How Brian Tyree Henry built his ‘Causeway’ character

Brian Tyree Henry had been filming “Causeway” with Jennifer Lawrence in the summer of 2019 when they and director Lila Neugebauer felt something was gaining — the actors’ chemistry — and something was missing: details to strengthen that chemistry and deepen Henry’s character James, a grieving New Orleans auto mechanic who befriends Lawrence’s recuperating soldier Lynsey. In the time off taken to flesh out that onscreen relationship, the pandemic hit.

But when they returned to the set in 2021, the Emmy-nominated “Atlanta” star had a richer role, and “Causeway” had strengthened its portrait of how lost souls connect and heal. “We realized it wasn’t just about one person’s journey,” says Henry, who sat down recently — fresh from the “Atlanta” series finale airing — to discuss why James was the right part at the right time in his career and life.

What do you need to see in a role to take it?

My imagination is tricky. I have to feel like I can relate to who this person is … like there’s something I’m either willing to expose, or willing to challenge in myself. Can I wake up and care about this person every day? It’s a relationship, honestly.

How did that apply to James in “Causeway”?

I liked the stillness of him. I liked the presence he exuded by trying to hide from his grief. You know he knows everybody, but there’s still this loneliness to him, this yearning to be seen for who he really is, to make a connection beyond the grief. That was reflective especially at that time of where I was in my life. In 2016, I lost my mother and that was going in tandem with my career rising. And it was really hard.

A man sits at a table holding a beer in a scene from "Causeway."

Brian Tyree Henry in “Causeway.”

(Wilson Webb/Apple TV+)

Was that when “Causeway” first came along?

No, it was 2019, but grief doesn’t go anywhere. Someone who goes through something tragic, you replay it in your mind all the time. Especially when you’re literally living with the reminder of something missing from you.

As James is, being an amputee.

I can’t tell you how many times I would pick up the phone and call my mom. I was like “Aw, s—” Then you have to deal with it. But when you can talk about it with somebody, who’s like, “Oh, I do the same s—” then after a while, you guys are just out and about, eating nachos. You didn’t even know you weren’t talking about it. That’s a big part of why I took “Causeway,” because I didn’t want to keep going through this part of my life, replaying certain parts of loss. I wanted to expose it, lay it bare, then get over it.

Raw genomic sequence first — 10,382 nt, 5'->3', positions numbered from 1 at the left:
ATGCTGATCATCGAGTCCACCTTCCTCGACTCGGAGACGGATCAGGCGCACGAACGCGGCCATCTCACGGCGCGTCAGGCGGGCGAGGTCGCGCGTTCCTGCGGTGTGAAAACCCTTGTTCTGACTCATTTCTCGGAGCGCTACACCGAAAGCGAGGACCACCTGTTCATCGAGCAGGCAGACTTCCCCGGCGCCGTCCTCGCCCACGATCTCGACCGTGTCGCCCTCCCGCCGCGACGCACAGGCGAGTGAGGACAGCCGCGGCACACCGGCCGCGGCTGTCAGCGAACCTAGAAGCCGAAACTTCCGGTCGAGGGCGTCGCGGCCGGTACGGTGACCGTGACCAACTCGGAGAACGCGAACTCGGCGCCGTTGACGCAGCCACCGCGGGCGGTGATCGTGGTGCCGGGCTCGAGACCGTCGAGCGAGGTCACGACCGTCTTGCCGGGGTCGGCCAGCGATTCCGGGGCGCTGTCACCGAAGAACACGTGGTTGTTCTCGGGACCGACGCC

When you resumed filming “Causeway” after two years, what was different?

There’s a scene we crafted because I didn’t want this man to be a person who just appears whenever Lynsey is in need. I didn’t want this person to be an usher for her feelings. We know the trope, right? I was like, “What would make me feel locked in is if we knew this man had a life outside of this woman? Where does he live? Why don’t we see the shared sense of community?” He can see in her a torture that he knows, but I wanted there to be a give and take. There has to be an investment.

That would be the scene at his house after their night out drinking and talking?

I was really excited about that, because I wanted there to be this reveal of him where you could hear the cracks in his voice, the lightheartedness. You see that this man hasn’t changed his house to fit the life he has now. It’s empty and quiet. And just to have somebody there, what I really loved the most is her ability to listen to him. To just let him go. Because sometimes, instead of prodding and prying, if you just sit with a person, it’s amazing what comes from them.

What about Brian and Jennifer — are you two beer-drinking, park bench pals now?

I had never really imagined I’d be able to do a scene across from someone of that caliber, but that was my own self-defeating s—. We’re actually both idiots, we s— talk, we call each other on our s—. We were both searching for a kind of connection, a challenge even, trying to get back to our roots. It was so comfortable. I think that’s how “Causeway” grew, because of who we were between takes.

With all that’s happened to you, personally and professionally, what are your thoughts on the end of “Atlanta” and letting go of Alfred?

I don’t know if I’ll ever be able to let him go. I carried this man with me for six years. So wherever I grew, he had to grow too. He gave me such a platform to really express everything that I was feeling, all the fears, the pain, the joy. He gave me a place to hold up a mirror to myself and be like, “I got you, you’re protected, you’re not crazy for what you’re seeing or going through.” I wanted him to find a place of home, and, in essence, that is exactly what was happening with me, what was going on in my life. So I’m very happy how we concluded it for him. Very happy.